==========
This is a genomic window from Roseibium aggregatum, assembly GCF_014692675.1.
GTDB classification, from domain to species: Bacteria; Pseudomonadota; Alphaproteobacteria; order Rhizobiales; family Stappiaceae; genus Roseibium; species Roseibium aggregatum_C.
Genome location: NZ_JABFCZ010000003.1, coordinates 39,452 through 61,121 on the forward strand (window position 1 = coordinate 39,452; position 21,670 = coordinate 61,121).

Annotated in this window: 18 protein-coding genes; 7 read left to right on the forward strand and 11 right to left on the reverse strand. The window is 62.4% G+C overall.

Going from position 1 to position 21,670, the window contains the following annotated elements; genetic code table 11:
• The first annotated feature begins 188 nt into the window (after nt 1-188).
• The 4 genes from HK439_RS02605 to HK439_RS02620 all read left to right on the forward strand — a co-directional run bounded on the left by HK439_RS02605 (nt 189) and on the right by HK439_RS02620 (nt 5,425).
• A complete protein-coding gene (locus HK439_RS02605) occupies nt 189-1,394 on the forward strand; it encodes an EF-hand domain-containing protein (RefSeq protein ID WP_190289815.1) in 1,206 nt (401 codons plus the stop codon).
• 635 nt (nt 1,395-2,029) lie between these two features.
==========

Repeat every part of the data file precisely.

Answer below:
This is a genomic window from Roseibium aggregatum, assembly GCF_014692675.1.
GTDB classification, from domain to species: Bacteria; Pseudomonadota; Alphaproteobacteria; order Rhizobiales; family Stappiaceae; genus Roseibium; species Roseibium aggregatum_C.
Genome location: NZ_JABFCZ010000003.1, coordinates 39,452 through 61,121 on the forward strand (window position 1 = coordinate 39,452; position 21,670 = coordinate 61,121).

Annotated in this window: 18 protein-coding genes; 7 read left to right on the forward strand and 11 right to left on the reverse strand. The window is 62.4% G+C overall.

Going from position 1 to position 21,670, the window contains the following annotated elements; genetic code table 11:
• The first annotated feature begins 188 nt into the window (after nt 1-188).
• The 4 genes from HK439_RS02605 to HK439_RS02620 all read left to right on the forward strand — a co-directional run bounded on the left by HK439_RS02605 (nt 189) and on the right by HK439_RS02620 (nt 5,425).
• A complete protein-coding gene (locus HK439_RS02605) occupies nt 189-1,394 on the forward strand; it encodes an EF-hand domain-containing protein (RefSeq protein ID WP_190289815.1) in 1,206 nt (401 codons plus the stop codon).
• 635 nt (nt 1,395-2,029) lie between these two features.